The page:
The Selection Process – Giro Stage 13

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One mountain was all it took to divide the GC favourites. Miguel Angel Lopez and Mikel Landa wriggled free on the Montoso; and held off the chasers by 28 seconds at the finish in Pinerolo. The popular Cesare Benedetti took a brilliant stage win as a mixture of unfamiliar names fought for stage honours. I’m not sure many of yesterday’s breakaway artists could survive this monstrous Alpine stage.

The Just Profile

Welcome to Turin. It’s unfair to call the Colle del Lys a warm-up climb, but arriving after just 50km of racing we’re unlikely to see much action. Even by Giro standards, it would be a shock to see a GC rider ‘go long’ on the first day in the Alps. Nevertheless, at 15km in length and with periods of 10% gradient, it will cut the GC riders from many of their teammates.

60 km from home we tackle the Pian del Lupo; 10km at an 8.7% average slope (but a cat two climb!). The descent is equally as nasty. It’s difficult to know where the final climb begins, with over 30 km of uphill road to finish the stage. Officially one ascent, the climb can be split by an obvious false flat before 8km of harsh climbing to the line. We finish above 2000m.

Launch a Tenner – Miguel Angel Lopez 11/2

Both of Miguel Angel Lopez’s grand tour stage wins have come above 2000m (the first atop Calar Alto, the second his demolition to Sierra Nevada) and he’ll be thrilled that the big climbing is beginning. He’s a beefy eight minutes from the Maglia Rosa and over four minutes behind Primoz Roglic. Astana can’t afford to wait much longer if they want to launch Superman up the classification… and I don’t think they will. Kazakh blue will control the climbs and Lopez will take the stage.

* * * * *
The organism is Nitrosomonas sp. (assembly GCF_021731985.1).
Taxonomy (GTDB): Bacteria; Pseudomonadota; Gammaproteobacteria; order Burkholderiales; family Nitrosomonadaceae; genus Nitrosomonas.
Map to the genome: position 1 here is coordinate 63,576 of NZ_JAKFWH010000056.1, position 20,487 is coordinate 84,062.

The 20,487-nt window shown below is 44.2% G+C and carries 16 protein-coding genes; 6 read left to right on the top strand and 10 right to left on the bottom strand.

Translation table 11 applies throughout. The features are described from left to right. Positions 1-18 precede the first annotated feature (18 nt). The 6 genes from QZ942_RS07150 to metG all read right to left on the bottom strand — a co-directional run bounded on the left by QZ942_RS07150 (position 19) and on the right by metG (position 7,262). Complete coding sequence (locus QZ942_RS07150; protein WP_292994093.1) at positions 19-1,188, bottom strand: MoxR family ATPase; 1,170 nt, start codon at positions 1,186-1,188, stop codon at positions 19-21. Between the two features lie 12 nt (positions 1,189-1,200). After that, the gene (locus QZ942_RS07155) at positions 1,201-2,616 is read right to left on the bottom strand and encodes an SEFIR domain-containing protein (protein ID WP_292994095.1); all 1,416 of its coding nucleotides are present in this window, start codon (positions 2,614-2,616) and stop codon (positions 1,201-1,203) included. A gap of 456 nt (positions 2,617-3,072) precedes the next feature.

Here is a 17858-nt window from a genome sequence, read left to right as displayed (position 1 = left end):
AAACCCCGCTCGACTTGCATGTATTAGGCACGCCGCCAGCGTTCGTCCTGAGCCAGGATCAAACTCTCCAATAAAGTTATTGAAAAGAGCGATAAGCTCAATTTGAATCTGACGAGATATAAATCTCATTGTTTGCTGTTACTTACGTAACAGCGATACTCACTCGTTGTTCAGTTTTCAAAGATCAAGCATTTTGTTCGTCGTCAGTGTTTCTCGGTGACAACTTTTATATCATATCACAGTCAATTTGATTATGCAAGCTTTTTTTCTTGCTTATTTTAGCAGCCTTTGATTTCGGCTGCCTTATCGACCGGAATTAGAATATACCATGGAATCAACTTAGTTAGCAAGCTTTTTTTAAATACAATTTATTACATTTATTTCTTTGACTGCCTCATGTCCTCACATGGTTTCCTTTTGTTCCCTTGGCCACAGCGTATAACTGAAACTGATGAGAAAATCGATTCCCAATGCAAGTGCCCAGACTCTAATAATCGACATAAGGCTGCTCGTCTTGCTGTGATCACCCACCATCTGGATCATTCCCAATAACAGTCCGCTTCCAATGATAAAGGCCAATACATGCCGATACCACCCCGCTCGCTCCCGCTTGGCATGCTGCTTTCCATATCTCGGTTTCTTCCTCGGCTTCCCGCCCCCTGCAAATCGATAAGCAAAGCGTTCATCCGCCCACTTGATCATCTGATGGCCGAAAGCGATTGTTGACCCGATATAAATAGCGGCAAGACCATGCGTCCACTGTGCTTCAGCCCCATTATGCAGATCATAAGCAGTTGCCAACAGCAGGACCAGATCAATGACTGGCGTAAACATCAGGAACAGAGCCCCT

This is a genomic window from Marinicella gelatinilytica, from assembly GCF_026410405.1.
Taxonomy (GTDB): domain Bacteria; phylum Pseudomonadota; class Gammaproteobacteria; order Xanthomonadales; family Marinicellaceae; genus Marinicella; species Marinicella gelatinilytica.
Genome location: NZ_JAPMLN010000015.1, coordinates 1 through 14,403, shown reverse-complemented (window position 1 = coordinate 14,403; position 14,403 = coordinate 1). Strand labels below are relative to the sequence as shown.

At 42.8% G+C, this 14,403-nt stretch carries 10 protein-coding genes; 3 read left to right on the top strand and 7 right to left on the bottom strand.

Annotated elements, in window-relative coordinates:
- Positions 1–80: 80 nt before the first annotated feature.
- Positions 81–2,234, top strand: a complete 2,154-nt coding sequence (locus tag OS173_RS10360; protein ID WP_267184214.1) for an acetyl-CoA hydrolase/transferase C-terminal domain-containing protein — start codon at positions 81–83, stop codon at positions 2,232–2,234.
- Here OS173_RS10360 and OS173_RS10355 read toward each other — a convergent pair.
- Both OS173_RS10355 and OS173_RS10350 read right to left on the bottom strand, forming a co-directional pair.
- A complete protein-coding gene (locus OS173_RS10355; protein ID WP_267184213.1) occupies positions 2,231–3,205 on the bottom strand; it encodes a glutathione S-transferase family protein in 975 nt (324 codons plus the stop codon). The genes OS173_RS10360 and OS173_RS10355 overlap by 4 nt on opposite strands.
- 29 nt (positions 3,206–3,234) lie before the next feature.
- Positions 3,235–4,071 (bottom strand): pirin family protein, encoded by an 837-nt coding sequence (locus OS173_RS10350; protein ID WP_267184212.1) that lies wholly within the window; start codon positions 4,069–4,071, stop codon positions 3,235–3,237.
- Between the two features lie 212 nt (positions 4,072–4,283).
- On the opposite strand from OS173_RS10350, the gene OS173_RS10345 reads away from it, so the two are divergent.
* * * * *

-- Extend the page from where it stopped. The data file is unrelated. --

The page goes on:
Launch a Fiver – Giulio Ciccone 14/1

Former Giro stage winner Giulio Ciccone has had a relatively quiet few days which should put the peloton on high alert. He’s twenty minutes down and clearly not riding with any GC ambitions. He’ll want to arrive in Verona with the KoM jersey and a stage win, and Ceresole provides a ‘two birds one stone’ opportunity. At 14/1 he is slightly shorter than I expected, but he fits the bill as a breakaway rider who’s strong enough to hold off the GC charge.

Launch a Quid – Alexis Vuillermoz 40/1

Over the next few days we’ll find out how strong Alexis Vuillermoz is. He was superb when pacing Romain Bardet to second place in the Tour de France in 2017 but much quieter last season. He’s certainly AG2R’s best hope on a stage such as this. He’s a candidate for the early break and he’ll need a decent advantage ahead of the finale.

I was actually very disappointed with his mediocre 40/1 odds, but, nevertheless, I’ve thrown some money in his direction.

Any Other Business

Simon Yates has not looked like the Simon Yates we heard interviewed at the start of the month. I’m not sure he’ll be looking forward to today’s stage; although yesterday’s solid performance was a step in the right direction.


The Italian Job’s cliff scene was filmed at Ceresole Reale!

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